Producers behind “The Blind Side” have issued a statement affirming the authenticity of Michael Oher’s story as told in the film, responding to Oher’s recent allegations that the Tuohy family fabricated his adoption and instead placed him in a conservatorship that he is still restricted to.
“We feel it is now important for us to respond to some recent media reports, which include many mischaracterizations and uninformed opinions,” Broderick Johnson and Andrew Kosove, “Blind Side” producers of and co-founders of Alcon Entertainment, said in a statement Thursday. “The impetus for these stories has been a lawsuit by Michael Oher, which seems to have given critics and journalists alike a justification to unfairly pick apart the movie fourteen years later – some going so far as to call it ‘fake’ or a ‘lie.’”
More from Variety
The producers added that their film’s story remains “verifiably authentic and will never be a lie or fake, regardless of the familial ups and downs that have occurred subsequent to the film.”
Johnson and Kosove, who founded Alcon back in 1997, claim that Oher’s story as told in the film was corroberated by Michael Lewis, the author of the 2006 novel “The Blind Side,” which John Lee Hancock based the film on. The producers claim that Lewis and other individuals “have spoken of their first-hand knowledge of the authenticity of the Tuohys loving Michael dearly and raising Michael as their son through the end of high school, and then throughout college and onto the NFL.”
The pair addressed Oher’s monetary claims, in which he alleged that Sean and Leigh Anne Tuohy, along with their two biological children, received $225,000 plus 2.5% of “defined net proceeds” from “The Blind Side,” while Oher never received any financial compensation. The producers stated that Alcon took control of the right to Lewis’ novel and other associated rights when production began.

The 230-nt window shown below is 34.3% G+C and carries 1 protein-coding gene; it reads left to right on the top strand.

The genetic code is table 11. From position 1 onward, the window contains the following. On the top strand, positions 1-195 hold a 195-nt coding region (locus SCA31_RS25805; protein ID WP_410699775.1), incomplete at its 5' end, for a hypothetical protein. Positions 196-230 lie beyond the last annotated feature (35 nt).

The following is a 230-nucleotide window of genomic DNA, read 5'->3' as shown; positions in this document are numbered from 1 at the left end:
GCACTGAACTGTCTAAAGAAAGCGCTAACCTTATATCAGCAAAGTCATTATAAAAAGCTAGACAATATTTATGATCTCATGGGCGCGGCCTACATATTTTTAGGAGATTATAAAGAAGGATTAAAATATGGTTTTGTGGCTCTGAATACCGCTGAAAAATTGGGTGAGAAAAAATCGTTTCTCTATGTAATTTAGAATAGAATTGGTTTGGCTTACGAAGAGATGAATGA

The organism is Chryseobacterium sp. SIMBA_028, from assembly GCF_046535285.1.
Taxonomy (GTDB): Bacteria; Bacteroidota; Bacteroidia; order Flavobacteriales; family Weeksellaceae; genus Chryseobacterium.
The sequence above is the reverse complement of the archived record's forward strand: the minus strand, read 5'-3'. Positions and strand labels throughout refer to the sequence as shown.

“The deal that was made by Fox for the Tuohy’s and Michael Oher’s life rights was consistent with the marketplace at that time for the rights of relatively unknown individuals. Therefore, it did not include significant payouts in the event of the film’s success,” the producers’ statement reads.
It continues, “As a result, the notion that the Tuohys were paid millions of dollars by Alcon to the detriment of Michael Oher is false. In fact, Alcon has paid approximately $767,000 to the talent agency that represents the Tuohy family and Michael Oher (who, presumably, took commission before passing it through).”
In a statement form their attorney Marty Singer, the Tuohy family alleged that Oher had threatened to “plant a negative story about them in the press unless they paid him $15 million,” calling Oher’s claims as a “cynical attempt to drum up attention in the middle of his latest book tour.” Singer added that “over the years, the Tuohys have given Mr. Oher an equal cut of every penny received from ‘The Blind Side.’”
Best of Variety